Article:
So, here I am + a few hours from PPID (Patrick Patterson Injury Day). I am miserable. I am miserable. I am miserable. Though Jonny made a point (I haven't decided if this is comforting in the least, although my inclination is that it is not only not comforting, it actually somehow adds to the pain) by saying that this could be worse. We could be 25-1 right now and this loss could signify the end of Championship hopes as opposed to the end of maybe-we're-in-the-tournament hopes. This is bad.

The team will, of course, try picking up the pieces and shocking themselves out of the stupor this has surely induced. And although it seems foolish to think that in the wake of events at Virginia Tech and Northern Illinois in the last year that something as trivial as the broken ankle of a nineteen year old kid could make me feel so hopeless when those events certainly didn't affect me this much, this team is a big part of my life, for better or worse, whatever that says about me or the millions like me who give of themselves to invest in sports.

It just dawned on me that one of those blissful masses mentioned above may well be my beautiful wife. Sweet, innocent Sara, unblemished by doom and despair. The thought of breaking the news to her makes me feel worse, if that's possible. So why then do I know I'm going to pick up the phone and call her as soon as I'm done typing?

They say you always hurt the one you love. They forget to include that this happens most when you don't even recognize the faces of the ones who love you. Yes, Patrick, I'm talking about you.

Saturday, February 23, 2008

And the meaningless little statuette goes to...

I've been berated for not having posted in a while. My internet was AWOL for nearly two weeks, but now I'm back and likely no better than I was before.

My last unsolicited fit was caused by my immense level of frustration with the political system. I was made even more depressed by a conversation with Jonny Walls in which we both agreed that the system is a complete disaster and we still can't think of a better one. Ugh.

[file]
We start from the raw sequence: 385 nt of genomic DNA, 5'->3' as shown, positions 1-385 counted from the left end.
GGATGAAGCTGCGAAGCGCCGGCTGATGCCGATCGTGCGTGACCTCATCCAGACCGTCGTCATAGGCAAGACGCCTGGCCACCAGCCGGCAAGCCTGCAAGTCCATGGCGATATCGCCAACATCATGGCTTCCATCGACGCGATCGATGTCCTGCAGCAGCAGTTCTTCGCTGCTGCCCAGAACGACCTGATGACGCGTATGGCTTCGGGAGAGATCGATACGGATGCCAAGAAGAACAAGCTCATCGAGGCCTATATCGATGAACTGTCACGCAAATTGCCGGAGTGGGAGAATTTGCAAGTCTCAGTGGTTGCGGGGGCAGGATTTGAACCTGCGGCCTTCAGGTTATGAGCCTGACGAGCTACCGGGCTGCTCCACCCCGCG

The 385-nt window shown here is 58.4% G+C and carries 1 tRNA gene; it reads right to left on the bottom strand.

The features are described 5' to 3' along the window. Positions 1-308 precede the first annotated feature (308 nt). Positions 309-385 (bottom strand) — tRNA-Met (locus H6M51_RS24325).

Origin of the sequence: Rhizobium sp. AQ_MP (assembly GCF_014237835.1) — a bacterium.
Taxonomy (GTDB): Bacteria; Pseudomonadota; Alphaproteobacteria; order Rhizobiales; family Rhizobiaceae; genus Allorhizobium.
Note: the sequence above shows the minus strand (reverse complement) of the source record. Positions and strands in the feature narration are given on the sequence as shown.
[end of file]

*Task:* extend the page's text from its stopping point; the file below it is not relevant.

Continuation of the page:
I'll lighten the mood with this post.

The somethingth annual Oscars are tomorrow night and I will be paying attention. The general consensus among people I know is that the Oscars are interesting, but almost always wrong. I get that. Annie Hall over Star Wars, Shakespeare in Love over Saving Private Ryan, Forrest Gump over Pulp Fiction: all atrocities. And I really really like all the movies that won, it's just that they had no business beating the others. And then there are the all-time great movies which don't get nominated. Do the Right Thing, Children of Men, The Big Lebowski (I'm only partly joking) and Fight Club weren't even sniffed in the Best Picture category.

All that said, I'll still watch and root for the movies I think are best for each category. I've seen all the Best Picture nominees and a healthy number of others with nominations, so I feel pretty confident in my votes. However, I'll not bore you with a dull Academy Award prediction list. Instead, I'll bore you with a "my favorite movie moments of all-time list." Below are five of my favorite (I can't promise they're my five favorite) movie moments of all-time. I'd like to go a little off the beaten path to find these, and would encourage you to post a few of your favorites and why you like them so much. A lot of great moments will get shafted, so let me hear about it.

VERBAL WALKS AWAY, from The Usual Suspects: If you haven't seen this movie by now, you're a fool. The end of this twisting crime caper tale packs a heavy punch and when Kevin Spacey's character, "Verbal" Kint, makes his grand final exit, it's like getting kicked in the groin and punched in the back of the head simultaneously. And, please, don't lie and say you saw it coming the entire time. If you've seen it, you know exactly what I and that barber shop quartet from Skokie, Illinois are talking about.